Go Trump Go!

Written By: - Date published: 8:31 am, July 21st, 2015 - 41 comments
Categories: International, us politics - Tags:

Donald Trump we shall overcomb

From the party that was willing to put Sarah Palin a heart beat away from the nuclear trigger comes the latest episode of mass insanity.  Donald Trump is polling strongly and could conceivably be the next Republican nominee for the President of the United States.

It is hard to understand why, at least to those of us who are sane.  Because Trump has some very unusual views and there is little evidence that he has the skills you would expect would be needed by the leader of the free world.

His views are, how do I put this politely, simplistic.

He ticks pretty well every Tea Party checklist of desirable Presidential characteristics.  He has said racist and appalling things about Latinos, he is pro gun, pro tax cut for the rich because then we all apparently become rich, fiscally conservative and deeply distrustful of China.

He thinks that Obamacare is an attempt to undermine western civilisation.  In his view ensuring that ordinary people can access health care is destructive of the America he wants to live in.  He said this about Obama’s most important policy success:

Obamacare is a heat-seeking missile that will destroy jobs and small businesses; it will explode healthcare costs; and it will lead to healthcare that is far less innovative than it is today. Every argument that you’d make against socialism you can make against socialized healthcare, and any candidate who isn’t 100 percent committed to scrapping Obamacare is not someone America should elect president.”

His skills are, well he is confident and media savvy.  He forced Barak Obama to release his birth certificate and to the Tea Party this is a significant achievement.  However he has had, for someone who describes himself as a successful businessman, a number of business failures.  And his diplomatic skills are, shall we say, limited?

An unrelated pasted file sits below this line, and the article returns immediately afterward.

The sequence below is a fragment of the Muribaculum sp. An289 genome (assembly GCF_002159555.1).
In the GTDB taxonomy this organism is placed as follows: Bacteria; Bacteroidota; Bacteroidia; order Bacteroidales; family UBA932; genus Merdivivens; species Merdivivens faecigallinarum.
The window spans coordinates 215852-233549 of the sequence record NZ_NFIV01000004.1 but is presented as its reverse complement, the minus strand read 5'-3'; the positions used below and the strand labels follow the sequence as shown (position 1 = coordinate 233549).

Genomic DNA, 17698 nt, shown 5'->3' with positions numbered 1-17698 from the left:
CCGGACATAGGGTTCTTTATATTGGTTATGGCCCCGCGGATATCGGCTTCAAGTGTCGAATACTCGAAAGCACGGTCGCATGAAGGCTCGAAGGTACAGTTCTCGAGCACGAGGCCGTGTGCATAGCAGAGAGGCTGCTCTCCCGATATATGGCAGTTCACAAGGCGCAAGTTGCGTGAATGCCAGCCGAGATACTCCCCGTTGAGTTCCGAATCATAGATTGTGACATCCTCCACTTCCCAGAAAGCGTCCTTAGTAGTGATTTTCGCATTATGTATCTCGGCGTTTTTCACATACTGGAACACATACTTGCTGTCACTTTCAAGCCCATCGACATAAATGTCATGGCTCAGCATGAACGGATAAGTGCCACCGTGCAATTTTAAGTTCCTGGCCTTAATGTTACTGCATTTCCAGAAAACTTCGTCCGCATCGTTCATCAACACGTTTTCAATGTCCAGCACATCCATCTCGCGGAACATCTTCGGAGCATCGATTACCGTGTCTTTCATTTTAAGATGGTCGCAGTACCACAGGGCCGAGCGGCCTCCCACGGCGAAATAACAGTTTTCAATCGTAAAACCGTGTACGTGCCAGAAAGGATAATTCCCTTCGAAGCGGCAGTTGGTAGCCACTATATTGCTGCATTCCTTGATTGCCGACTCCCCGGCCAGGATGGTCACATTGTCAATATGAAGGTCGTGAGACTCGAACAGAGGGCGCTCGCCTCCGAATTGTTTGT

But he is surging in the polls.  Is the thought of Bush III too much for the Republican Party?

Democrats must be hoping and preying that Trump will succeed and become the Republican Nominee for the Presidential contest.  Because there is no way that he would succeed, the American people are far too savvy to think of trusting him with the levers of power.  Surely …

41 comments on “Go Trump Go!”

  1. CnrJoe 1

    Murrica? Gave us Bush 2.
    Trump 1 entirely plausible – murricans have form

  2. Northshoredoc 2

    Matt Damon !

  3. Crashcart 3

    Have to agree. It makes for strange primaries.

    As usual the Republicans are tearing each other apart. The most stable are falling by the way side with the only one that is even close to moderate , Jeb Bush, is having to fight hard.

    On the other side you have Bernie who is saying things that seem to be well received but calling himself a socialist in America is almost suicide. He also stubornly refuses to say anything against Hilary. I think it is because he is reasonably sure that she will win the nomination so he doesn’t want to give republicans any more ammunition against her than there already is. Hilray herself seems to be relying on the amount of money she can pulll in. The only policy she has talked about seems to be in response to what Bernie is saying.

    Still expect a Bush v Clinton election but wouldn’t things get ineteresting if it was Trump v Sanders.

  4. Puckish Rogue 4

    Best publicity ever

  5. AmaKiwi 5

    Personality cult governments will be the ruin of all of us, including NZ.

    Many Standardnistas complain the Left needs policies. Policies are irrelevant unless we change to a system with binding citizen initiated referendums.

    • mike 5.1

      A referendum is a vote. Majority wins.
      It’s fatuous to think that the much vaunted ‘citizen initiated referendum’ will be any different to the votes we have now. Elections
      Those referenda throw up slippery John and his mob, Tony Abbott, Tea Party Republicans, Sensible sentencing, and Winston Peters.
      Oh, that’s right, and hundreds of thousands don’t even bother to vote.
      Go figure.

      • AmaKiwi 5.1.1

        @ mike

        In the past 18 months alone the Swiss have had binding referendums on the following:

        minimum wage
        health insurance
        inheritance tax
        reproductive medicine
        varsity scholarships
        railway financing
        purchase of new military aircraft
        taxing benefits
        restrictions on paedophiles
        capping immigration

        Government of the people, by the people, and for the people.

        • dukeofurl 5.1.1.1

          One of those referendums was about taxing resident wealthy foreigners ( similar to UK non-doms)- Defeated